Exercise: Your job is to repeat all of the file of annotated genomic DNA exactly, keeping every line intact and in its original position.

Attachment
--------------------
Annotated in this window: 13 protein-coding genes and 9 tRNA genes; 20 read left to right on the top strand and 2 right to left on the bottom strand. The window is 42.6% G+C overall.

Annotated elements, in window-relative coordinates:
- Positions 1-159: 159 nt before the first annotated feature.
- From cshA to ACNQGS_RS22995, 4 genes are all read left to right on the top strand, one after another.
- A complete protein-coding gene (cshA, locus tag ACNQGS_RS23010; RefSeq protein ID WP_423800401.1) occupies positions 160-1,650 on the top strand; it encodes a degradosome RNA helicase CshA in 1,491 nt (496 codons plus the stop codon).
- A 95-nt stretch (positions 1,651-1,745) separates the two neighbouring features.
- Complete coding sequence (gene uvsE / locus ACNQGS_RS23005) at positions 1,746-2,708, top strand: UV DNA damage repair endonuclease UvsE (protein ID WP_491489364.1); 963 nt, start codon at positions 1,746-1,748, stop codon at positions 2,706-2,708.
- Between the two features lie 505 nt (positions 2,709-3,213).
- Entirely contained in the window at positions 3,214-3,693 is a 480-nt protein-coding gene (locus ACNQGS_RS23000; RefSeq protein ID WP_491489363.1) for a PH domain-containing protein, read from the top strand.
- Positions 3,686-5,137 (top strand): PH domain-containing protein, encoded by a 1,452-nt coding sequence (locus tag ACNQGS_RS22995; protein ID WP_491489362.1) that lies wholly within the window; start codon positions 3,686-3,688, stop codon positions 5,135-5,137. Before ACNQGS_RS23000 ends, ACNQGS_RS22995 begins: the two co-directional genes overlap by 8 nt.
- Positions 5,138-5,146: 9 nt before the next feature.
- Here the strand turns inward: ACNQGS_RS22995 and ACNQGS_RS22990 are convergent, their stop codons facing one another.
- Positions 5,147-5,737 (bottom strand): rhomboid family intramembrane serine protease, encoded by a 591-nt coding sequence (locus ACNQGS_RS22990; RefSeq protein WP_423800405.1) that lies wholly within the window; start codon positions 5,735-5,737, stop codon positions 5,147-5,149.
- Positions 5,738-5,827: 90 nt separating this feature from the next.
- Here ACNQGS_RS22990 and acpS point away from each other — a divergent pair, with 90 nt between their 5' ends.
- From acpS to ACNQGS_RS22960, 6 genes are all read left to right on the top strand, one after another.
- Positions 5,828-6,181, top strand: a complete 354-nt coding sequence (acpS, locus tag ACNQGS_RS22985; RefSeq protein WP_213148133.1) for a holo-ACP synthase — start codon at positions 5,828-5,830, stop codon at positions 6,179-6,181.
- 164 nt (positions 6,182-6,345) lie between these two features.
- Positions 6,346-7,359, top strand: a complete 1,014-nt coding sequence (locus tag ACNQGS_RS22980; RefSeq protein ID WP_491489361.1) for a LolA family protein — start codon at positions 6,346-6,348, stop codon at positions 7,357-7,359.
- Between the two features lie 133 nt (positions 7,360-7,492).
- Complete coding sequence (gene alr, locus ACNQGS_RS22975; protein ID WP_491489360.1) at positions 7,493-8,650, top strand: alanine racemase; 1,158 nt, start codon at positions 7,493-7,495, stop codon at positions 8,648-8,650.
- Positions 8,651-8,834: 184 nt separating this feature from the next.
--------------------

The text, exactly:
Annotated in this window: 13 protein-coding genes and 9 tRNA genes; 20 read left to right on the top strand and 2 right to left on the bottom strand. The window is 42.6% G+C overall.

Annotated elements, in window-relative coordinates:
- Positions 1-159: 159 nt before the first annotated feature.
- From cshA to ACNQGS_RS22995, 4 genes are all read left to right on the top strand, one after another.
- A complete protein-coding gene (cshA, locus tag ACNQGS_RS23010; RefSeq protein ID WP_423800401.1) occupies positions 160-1,650 on the top strand; it encodes a degradosome RNA helicase CshA in 1,491 nt (496 codons plus the stop codon).
- A 95-nt stretch (positions 1,651-1,745) separates the two neighbouring features.
- Complete coding sequence (gene uvsE / locus ACNQGS_RS23005) at positions 1,746-2,708, top strand: UV DNA damage repair endonuclease UvsE (protein ID WP_491489364.1); 963 nt, start codon at positions 1,746-1,748, stop codon at positions 2,706-2,708.
- Between the two features lie 505 nt (positions 2,709-3,213).
- Entirely contained in the window at positions 3,214-3,693 is a 480-nt protein-coding gene (locus ACNQGS_RS23000; RefSeq protein ID WP_491489363.1) for a PH domain-containing protein, read from the top strand.
- Positions 3,686-5,137 (top strand): PH domain-containing protein, encoded by a 1,452-nt coding sequence (locus tag ACNQGS_RS22995; protein ID WP_491489362.1) that lies wholly within the window; start codon positions 3,686-3,688, stop codon positions 5,135-5,137. Before ACNQGS_RS23000 ends, ACNQGS_RS22995 begins: the two co-directional genes overlap by 8 nt.
- Positions 5,138-5,146: 9 nt before the next feature.
- Here the strand turns inward: ACNQGS_RS22995 and ACNQGS_RS22990 are convergent, their stop codons facing one another.
- Positions 5,147-5,737 (bottom strand): rhomboid family intramembrane serine protease, encoded by a 591-nt coding sequence (locus ACNQGS_RS22990; RefSeq protein WP_423800405.1) that lies wholly within the window; start codon positions 5,735-5,737, stop codon positions 5,147-5,149.
- Positions 5,738-5,827: 90 nt separating this feature from the next.
- Here ACNQGS_RS22990 and acpS point away from each other — a divergent pair, with 90 nt between their 5' ends.
- From acpS to ACNQGS_RS22960, 6 genes are all read left to right on the top strand, one after another.
- Positions 5,828-6,181, top strand: a complete 354-nt coding sequence (acpS, locus tag ACNQGS_RS22985; RefSeq protein WP_213148133.1) for a holo-ACP synthase — start codon at positions 5,828-5,830, stop codon at positions 6,179-6,181.
- 164 nt (positions 6,182-6,345) lie between these two features.
- Positions 6,346-7,359, top strand: a complete 1,014-nt coding sequence (locus tag ACNQGS_RS22980; RefSeq protein ID WP_491489361.1) for a LolA family protein — start codon at positions 6,346-6,348, stop codon at positions 7,357-7,359.
- Between the two features lie 133 nt (positions 7,360-7,492).
- Complete coding sequence (gene alr, locus ACNQGS_RS22975; protein ID WP_491489360.1) at positions 7,493-8,650, top strand: alanine racemase; 1,158 nt, start codon at positions 7,493-7,495, stop codon at positions 8,648-8,650.
- Positions 8,651-8,834: 184 nt separating this feature from the next.